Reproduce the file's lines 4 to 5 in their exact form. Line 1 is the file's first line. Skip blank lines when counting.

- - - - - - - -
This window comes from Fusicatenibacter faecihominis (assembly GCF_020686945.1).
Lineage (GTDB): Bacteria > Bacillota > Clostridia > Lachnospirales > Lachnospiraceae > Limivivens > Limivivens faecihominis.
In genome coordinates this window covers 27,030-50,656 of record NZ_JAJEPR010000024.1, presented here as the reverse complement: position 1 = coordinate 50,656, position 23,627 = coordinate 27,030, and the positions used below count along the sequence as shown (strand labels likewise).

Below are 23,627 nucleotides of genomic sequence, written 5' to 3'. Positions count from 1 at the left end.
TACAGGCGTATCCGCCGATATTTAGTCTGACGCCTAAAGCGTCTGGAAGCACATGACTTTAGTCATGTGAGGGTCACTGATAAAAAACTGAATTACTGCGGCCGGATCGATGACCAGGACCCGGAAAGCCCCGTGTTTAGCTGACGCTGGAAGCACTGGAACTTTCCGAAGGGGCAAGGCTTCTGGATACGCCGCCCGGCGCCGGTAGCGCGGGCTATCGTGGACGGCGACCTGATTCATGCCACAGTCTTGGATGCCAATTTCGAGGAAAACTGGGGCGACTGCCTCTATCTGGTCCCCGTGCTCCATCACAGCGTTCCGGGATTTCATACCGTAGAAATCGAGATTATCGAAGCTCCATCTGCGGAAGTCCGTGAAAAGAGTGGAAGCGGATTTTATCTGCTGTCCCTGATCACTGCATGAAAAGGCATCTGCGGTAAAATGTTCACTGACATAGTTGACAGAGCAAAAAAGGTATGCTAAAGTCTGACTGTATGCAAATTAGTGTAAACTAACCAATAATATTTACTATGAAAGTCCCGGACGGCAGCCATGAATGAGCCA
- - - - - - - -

Below are 23,627 nucleotides of genomic sequence, written 5' to 3'. Positions count from 1 at the left end.
TACAGGCGTATCCGCCGATATTTAGTCTGACGCCTAAAGCGTCTGGAAGCACATGACTTTAGTCATGTGAGGGTCACTGATAAAAAACTGAATTACTGCGGCCGGATCGATGACCAGGACCCGGAAAGCCCCGTGTTTAGCTGACGCTGGAAGCACTGGAACTTTCCGAAGGGGCAAGGCTTCTGGATACGCCGCCCGGCGCCGGTAGCGCGGGCTATCGTGGACGGCGACCTGATTCATGCCACAGTCTTGGATGCCAATTTCGAGGAAAACTGGGGCGACTGCCTCTATCTGGTCCCCGTGCTCCATCACAGCGTTCCGGGATTTCATACCGTAGAAATCGAGATTATCGAAGCTCCATCTGCGGAAGTCCGTGAAAAGAGTGGAAGCGGATTTTATCTGCTGTCCCTGATCACTGCATGAAAAGGCATCTGCGGTAAAATGTTCACTGACATAGTTGACAGAGCAAAAAAGGTATGCTAAAGTCTGACTGTATGCAAATTAGTGTAAACTAACCAATAATATTTACTATGAAAGTCCCGGACGGCAGCCATGAATGAGCCA